To constitute fraud the misrepresentation or omission must be made knowingly and intentionally, not as a result of mistake or accident, or in negligent disregard of its truth or falsity. Also, the plaintiff must prove that the defendant intended for the plaintiff to rely upon the misrepresentation and/or omission; that the plaintiff did in fact rely upon the misrepresentation and/or omission; and that the plaintiff suffered injury or damage as a result of the fraud. Damages may include punitive damages as a punishment or public example due to the malicious nature of the fraud.

Disclosure of hazardous or defective conditions on real estate is regulated by state law. The law usually requires that potential buyers be told all material facts about the condition of a property for sale. Defects listed on a disclosure form may also include appliances, electrical system, water and sewer system, roofing, structural and foundation problems, moisture, and others. Latent defects are problems with the property that the buyer or buyer’s agent is not able to discover through a normal inspection. It is a hidden or dormant defect in a premise that cannot be discovered by observation or a reasonably careful inspection. Some states interpret latent defects to mean structural items (including foundational problems) and safety items. The disclosure laws typically require material or important defects to be disclosed. Disclosure of environmental risks, particularly the ones that pose health hazards, may also be information that must be disclosed. A leaking underground oil tank or the presence of a nearby nuclear power plant for example must be disclosed to the buyer.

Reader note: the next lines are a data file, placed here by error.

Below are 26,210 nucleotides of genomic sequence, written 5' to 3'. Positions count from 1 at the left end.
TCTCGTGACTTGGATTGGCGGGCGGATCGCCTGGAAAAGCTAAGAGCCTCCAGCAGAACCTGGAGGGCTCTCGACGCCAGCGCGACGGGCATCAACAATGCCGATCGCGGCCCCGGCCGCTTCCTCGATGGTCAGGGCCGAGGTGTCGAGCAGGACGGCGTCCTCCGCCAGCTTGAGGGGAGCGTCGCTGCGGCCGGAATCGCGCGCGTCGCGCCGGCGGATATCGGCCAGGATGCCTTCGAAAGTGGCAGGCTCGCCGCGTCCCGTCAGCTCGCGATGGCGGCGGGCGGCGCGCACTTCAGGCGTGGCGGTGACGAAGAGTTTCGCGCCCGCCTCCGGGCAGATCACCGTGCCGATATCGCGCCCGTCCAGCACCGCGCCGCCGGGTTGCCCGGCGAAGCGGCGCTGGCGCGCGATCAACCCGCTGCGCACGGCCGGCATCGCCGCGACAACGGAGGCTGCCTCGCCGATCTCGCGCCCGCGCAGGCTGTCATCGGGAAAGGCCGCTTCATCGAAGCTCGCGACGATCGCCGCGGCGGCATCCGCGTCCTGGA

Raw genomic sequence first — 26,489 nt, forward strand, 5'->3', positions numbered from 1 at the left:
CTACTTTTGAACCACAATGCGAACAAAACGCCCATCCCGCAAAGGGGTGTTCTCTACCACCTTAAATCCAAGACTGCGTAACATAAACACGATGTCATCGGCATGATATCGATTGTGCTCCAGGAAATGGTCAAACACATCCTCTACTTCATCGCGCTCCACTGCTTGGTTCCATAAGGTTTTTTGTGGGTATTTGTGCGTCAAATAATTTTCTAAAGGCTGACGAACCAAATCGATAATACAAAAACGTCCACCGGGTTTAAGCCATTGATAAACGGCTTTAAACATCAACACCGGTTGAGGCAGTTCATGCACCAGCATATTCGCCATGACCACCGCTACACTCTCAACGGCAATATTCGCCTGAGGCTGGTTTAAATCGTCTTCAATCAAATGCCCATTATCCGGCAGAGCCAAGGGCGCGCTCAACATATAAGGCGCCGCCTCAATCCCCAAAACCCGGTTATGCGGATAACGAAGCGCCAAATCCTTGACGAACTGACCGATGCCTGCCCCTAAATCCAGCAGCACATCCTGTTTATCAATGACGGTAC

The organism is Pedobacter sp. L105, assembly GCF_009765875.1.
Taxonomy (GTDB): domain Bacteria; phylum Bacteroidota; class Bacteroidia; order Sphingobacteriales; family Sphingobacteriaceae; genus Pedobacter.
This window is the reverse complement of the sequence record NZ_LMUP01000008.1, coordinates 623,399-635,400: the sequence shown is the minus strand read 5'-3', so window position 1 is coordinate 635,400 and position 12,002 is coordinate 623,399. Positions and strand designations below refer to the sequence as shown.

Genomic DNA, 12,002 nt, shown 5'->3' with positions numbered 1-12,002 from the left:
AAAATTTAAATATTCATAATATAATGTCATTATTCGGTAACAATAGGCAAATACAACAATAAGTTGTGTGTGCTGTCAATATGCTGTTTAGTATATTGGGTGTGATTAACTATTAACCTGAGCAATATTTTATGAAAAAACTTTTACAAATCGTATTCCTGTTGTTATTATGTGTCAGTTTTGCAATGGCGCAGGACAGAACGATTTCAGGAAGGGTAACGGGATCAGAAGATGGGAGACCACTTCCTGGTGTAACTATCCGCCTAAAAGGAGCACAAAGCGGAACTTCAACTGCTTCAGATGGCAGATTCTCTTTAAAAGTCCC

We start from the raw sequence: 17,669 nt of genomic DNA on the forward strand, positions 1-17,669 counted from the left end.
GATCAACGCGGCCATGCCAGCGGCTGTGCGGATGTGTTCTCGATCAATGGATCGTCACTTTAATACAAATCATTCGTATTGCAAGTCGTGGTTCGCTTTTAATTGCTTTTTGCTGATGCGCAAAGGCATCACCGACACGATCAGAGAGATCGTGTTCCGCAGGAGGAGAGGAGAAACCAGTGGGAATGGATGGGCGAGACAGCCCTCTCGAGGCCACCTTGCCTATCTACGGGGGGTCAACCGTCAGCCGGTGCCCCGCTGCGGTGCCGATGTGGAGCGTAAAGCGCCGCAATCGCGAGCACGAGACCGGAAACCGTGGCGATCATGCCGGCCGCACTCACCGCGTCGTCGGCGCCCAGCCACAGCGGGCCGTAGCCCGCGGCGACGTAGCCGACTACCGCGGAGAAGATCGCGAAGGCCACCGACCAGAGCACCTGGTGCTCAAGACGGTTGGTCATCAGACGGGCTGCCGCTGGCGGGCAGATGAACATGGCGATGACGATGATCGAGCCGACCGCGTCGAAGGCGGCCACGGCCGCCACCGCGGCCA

When one party to a contract knows of a fact that has a bearing on the transaction, the failure to disclose this information to the other party is called nondisclosure. Generally, the law does not attach any significance to nondisclosure. The theory is that it is preferable that the party lacking the knowledge ask questions of the party with the knowledge rather than imposing some sort of duty on the party with the knowledge to volunteer the information. Thus, generally, an agreement of the parties is not affected by the fact that one party did not disclose information to the other party. This is the general rule. Ordinarily there is no duty on a party to a contract to volunteer information to the other party. The nondisclosure of information that is not asked for by a party does not hurt the validity of the contract. For example, generally, a seller would be under no duty to disclose foundation problems to a buyer who purchases a home and later discovers severe foundation problems, if the buyer, prior to signing the contract, made an inspection of the house and assumed several visible cracks in the roof and walls were the result of the house settling, and the seller did not originally make a disclosure one way or another.